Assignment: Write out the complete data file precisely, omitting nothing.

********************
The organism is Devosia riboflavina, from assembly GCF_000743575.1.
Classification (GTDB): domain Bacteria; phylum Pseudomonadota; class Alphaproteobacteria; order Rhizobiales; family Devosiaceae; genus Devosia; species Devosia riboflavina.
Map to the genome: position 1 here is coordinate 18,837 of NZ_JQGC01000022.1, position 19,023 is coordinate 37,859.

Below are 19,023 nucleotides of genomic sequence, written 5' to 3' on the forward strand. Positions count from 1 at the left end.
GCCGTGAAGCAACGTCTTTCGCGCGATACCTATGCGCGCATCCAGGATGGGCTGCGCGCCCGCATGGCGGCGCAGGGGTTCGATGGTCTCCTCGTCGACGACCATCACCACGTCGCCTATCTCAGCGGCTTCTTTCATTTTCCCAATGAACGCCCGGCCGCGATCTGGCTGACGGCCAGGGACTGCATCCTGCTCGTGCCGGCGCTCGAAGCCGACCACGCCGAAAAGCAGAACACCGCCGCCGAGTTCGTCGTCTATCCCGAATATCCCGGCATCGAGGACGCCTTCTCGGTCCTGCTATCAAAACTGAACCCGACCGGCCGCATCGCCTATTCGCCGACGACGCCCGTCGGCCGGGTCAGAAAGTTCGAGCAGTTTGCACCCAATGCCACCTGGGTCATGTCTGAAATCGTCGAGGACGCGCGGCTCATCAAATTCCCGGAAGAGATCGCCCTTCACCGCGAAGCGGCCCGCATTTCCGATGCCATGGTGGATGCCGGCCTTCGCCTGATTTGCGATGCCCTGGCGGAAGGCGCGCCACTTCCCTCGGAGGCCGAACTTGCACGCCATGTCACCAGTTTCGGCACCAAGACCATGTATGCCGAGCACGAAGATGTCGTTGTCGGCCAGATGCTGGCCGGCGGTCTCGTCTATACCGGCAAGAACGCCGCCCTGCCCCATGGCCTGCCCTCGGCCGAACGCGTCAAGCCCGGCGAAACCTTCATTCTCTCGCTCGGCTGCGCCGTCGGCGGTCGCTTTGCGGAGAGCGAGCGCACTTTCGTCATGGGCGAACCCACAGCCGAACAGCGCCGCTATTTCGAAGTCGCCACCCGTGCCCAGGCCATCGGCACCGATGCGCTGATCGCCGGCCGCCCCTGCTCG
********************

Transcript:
The organism is Devosia riboflavina, from assembly GCF_000743575.1.
Classification (GTDB): domain Bacteria; phylum Pseudomonadota; class Alphaproteobacteria; order Rhizobiales; family Devosiaceae; genus Devosia; species Devosia riboflavina.
Map to the genome: position 1 here is coordinate 18,837 of NZ_JQGC01000022.1, position 19,023 is coordinate 37,859.

Below are 19,023 nucleotides of genomic sequence, written 5' to 3' on the forward strand. Positions count from 1 at the left end.
GCCGTGAAGCAACGTCTTTCGCGCGATACCTATGCGCGCATCCAGGATGGGCTGCGCGCCCGCATGGCGGCGCAGGGGTTCGATGGTCTCCTCGTCGACGACCATCACCACGTCGCCTATCTCAGCGGCTTCTTTCATTTTCCCAATGAACGCCCGGCCGCGATCTGGCTGACGGCCAGGGACTGCATCCTGCTCGTGCCGGCGCTCGAAGCCGACCACGCCGAAAAGCAGAACACCGCCGCCGAGTTCGTCGTCTATCCCGAATATCCCGGCATCGAGGACGCCTTCTCGGTCCTGCTATCAAAACTGAACCCGACCGGCCGCATCGCCTATTCGCCGACGACGCCCGTCGGCCGGGTCAGAAAGTTCGAGCAGTTTGCACCCAATGCCACCTGGGTCATGTCTGAAATCGTCGAGGACGCGCGGCTCATCAAATTCCCGGAAGAGATCGCCCTTCACCGCGAAGCGGCCCGCATTTCCGATGCCATGGTGGATGCCGGCCTTCGCCTGATTTGCGATGCCCTGGCGGAAGGCGCGCCACTTCCCTCGGAGGCCGAACTTGCACGCCATGTCACCAGTTTCGGCACCAAGACCATGTATGCCGAGCACGAAGATGTCGTTGTCGGCCAGATGCTGGCCGGCGGTCTCGTCTATACCGGCAAGAACGCCGCCCTGCCCCATGGCCTGCCCTCGGCCGAACGCGTCAAGCCCGGCGAAACCTTCATTCTCTCGCTCGGCTGCGCCGTCGGCGGTCGCTTTGCGGAGAGCGAGCGCACTTTCGTCATGGGCGAACCCACAGCCGAACAGCGCCGCTATTTCGAAGTCGCCACCCGTGCCCAGGCCATCGGCACCGATGCGCTGATCGCCGGCCGCCCCTGCTCG